The Nobel Prize in physics 2020 was announced on Tuesday. This year the Royal Swedish Academy of Sciences awarded the Nobel Prize in Physics one half to Roger Penrose and and the other half jointly to Reinhard Genzel and Andrea Ghez.
Göran K Hansson, secretary for the Royal Swedish Academy of Sciences, said at Tuesday's ceremony in Stockholm that this year's prize was about "the darkest secrets of universe."
British scientist Roger Penrose has been awarded the Nobel Prize in Physics "for the discovery that black hole formation is a robust prediction of the general theory of relativity."
Reinhard Genzel and Andrea Ghez have been awarded the Nobel Prize in Physics "for the discovery of a supermassive compact object at the centre of our galaxy."
Roger Penrose, a professor at the University of Oxford, worked with fellow physicist Stephen Hawking to merge Einstein's theory of relativity with quantum theory to suggest that space and time would begin with the Big Bang and end in black holes.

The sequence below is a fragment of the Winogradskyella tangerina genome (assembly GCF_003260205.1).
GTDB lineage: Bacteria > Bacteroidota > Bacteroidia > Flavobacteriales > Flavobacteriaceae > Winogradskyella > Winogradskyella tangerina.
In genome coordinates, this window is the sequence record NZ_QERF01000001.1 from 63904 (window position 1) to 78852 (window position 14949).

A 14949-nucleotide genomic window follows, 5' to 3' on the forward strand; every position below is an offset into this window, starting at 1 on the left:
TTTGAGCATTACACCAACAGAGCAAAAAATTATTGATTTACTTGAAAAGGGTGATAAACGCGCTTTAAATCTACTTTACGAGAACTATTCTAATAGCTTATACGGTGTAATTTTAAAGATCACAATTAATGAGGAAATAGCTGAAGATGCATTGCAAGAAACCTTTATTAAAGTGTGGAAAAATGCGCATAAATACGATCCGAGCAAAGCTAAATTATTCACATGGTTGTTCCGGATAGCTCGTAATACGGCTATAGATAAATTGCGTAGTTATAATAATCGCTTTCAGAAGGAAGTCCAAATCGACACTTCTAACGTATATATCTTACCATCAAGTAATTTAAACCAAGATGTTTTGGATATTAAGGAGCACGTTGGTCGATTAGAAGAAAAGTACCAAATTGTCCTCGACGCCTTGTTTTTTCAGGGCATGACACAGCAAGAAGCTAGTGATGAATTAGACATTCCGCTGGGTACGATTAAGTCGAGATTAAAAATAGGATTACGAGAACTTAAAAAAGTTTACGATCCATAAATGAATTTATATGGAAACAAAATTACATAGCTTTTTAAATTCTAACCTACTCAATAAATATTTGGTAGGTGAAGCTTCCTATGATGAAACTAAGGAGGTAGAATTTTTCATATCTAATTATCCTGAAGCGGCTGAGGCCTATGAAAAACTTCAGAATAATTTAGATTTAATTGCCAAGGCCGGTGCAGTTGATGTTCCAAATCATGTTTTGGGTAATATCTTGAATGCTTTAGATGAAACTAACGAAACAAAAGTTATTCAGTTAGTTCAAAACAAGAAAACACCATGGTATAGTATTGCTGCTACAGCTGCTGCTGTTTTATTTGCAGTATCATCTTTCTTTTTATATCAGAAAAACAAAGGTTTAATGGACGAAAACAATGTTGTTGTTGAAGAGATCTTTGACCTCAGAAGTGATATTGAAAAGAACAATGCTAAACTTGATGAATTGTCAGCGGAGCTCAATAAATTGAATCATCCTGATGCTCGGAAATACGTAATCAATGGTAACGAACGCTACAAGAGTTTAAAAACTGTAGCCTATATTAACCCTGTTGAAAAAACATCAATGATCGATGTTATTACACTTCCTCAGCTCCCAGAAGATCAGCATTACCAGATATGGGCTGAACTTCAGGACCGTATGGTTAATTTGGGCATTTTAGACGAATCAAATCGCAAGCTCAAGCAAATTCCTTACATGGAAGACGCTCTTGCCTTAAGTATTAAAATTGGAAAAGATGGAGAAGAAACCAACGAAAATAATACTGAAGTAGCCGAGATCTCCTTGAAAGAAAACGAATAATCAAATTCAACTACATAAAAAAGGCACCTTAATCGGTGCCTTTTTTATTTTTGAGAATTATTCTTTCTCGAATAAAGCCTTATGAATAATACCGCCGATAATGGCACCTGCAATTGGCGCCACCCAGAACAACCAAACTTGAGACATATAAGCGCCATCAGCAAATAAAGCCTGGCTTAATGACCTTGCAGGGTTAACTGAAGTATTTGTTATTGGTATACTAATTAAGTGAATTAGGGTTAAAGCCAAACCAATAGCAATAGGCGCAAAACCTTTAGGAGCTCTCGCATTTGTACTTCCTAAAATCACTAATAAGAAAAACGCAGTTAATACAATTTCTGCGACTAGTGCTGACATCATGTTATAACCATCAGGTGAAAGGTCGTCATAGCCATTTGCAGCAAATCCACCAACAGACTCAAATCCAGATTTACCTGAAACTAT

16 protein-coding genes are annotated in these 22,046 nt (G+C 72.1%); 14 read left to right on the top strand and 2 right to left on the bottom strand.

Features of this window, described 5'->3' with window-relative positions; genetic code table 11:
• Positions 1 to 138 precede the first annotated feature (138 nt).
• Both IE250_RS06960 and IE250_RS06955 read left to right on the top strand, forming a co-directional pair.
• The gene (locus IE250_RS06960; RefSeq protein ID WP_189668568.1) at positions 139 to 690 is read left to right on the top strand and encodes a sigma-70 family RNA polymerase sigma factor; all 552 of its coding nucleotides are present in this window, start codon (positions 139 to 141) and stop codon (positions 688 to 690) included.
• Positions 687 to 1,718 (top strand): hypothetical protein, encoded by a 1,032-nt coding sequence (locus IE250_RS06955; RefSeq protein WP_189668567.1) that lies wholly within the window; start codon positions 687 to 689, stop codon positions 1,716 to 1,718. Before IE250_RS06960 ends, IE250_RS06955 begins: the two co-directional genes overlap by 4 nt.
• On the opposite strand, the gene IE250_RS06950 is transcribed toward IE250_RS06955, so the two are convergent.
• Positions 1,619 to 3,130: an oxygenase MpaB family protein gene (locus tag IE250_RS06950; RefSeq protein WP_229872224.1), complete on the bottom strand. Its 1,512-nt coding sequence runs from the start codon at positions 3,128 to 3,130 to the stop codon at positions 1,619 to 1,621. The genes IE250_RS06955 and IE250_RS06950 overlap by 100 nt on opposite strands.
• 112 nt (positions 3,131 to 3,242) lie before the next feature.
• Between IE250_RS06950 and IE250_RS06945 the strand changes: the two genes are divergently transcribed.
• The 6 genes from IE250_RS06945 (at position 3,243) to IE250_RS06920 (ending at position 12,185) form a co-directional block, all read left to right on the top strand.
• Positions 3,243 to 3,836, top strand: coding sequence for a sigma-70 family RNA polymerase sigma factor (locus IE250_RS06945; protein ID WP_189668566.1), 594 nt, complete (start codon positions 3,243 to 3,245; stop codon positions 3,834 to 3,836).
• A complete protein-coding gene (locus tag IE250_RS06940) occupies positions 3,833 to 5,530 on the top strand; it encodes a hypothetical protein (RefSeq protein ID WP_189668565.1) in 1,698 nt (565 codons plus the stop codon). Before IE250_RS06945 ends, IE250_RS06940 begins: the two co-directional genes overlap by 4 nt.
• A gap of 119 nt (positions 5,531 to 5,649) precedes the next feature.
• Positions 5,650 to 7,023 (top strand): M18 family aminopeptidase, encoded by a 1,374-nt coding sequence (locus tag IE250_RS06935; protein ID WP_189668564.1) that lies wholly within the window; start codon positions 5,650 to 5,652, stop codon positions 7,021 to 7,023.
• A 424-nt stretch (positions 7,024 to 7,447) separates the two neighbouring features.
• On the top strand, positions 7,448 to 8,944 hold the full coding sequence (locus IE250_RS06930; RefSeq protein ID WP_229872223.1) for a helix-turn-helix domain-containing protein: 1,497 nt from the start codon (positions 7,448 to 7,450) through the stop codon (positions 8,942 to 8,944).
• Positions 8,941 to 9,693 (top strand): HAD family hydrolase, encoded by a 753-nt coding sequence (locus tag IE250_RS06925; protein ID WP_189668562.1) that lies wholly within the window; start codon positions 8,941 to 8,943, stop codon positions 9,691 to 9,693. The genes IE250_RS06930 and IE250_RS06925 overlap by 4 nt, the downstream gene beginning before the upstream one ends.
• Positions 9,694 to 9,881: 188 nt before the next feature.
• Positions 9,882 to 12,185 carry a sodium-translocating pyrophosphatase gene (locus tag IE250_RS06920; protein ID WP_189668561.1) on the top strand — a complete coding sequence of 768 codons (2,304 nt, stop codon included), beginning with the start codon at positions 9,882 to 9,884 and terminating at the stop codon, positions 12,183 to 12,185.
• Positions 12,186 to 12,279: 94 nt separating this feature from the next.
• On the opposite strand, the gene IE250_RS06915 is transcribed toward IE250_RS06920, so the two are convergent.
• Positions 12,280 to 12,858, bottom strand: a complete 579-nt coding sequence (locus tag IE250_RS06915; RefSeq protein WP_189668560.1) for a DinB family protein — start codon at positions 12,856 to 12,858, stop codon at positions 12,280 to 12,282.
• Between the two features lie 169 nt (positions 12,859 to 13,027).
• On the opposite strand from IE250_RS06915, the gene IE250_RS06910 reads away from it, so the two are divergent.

Andrea Ghez, a professor at the University of California, Los Angeles, is only the fourth woman to win a Nobel physics prize. It was awarded to a woman for the first time in 55 years in 2018.
"I think today I feel more passionate about the teaching side of my job than I have ever," she said after the announcement, reports the CNN.
"Because it's so important to convince the younger generation that their ability to question, and their ability to think, is just crucial to the future of the world."
"I'm thrilled to receive the prize and I take very seriously the responsibility associated with being, as you said the fourth woman to win the Nobel Prize. I hope I can inspire other young women in the field," Ghez added.
Reinhard Genzel is director at the Max Planck Institute for Extraterrestrial Physics in Garching, Germany and a professor at the University of California, Berkeley.
"The discoveries of this year's Laureates have broken new ground in the study of compact and supermassive objects," David Haviland, chair of the Nobel Committee for Physics, said on awarding the 10 million Swedish crown ($1.1 million) prize.
($1 = 8.9108 Swedish crowns)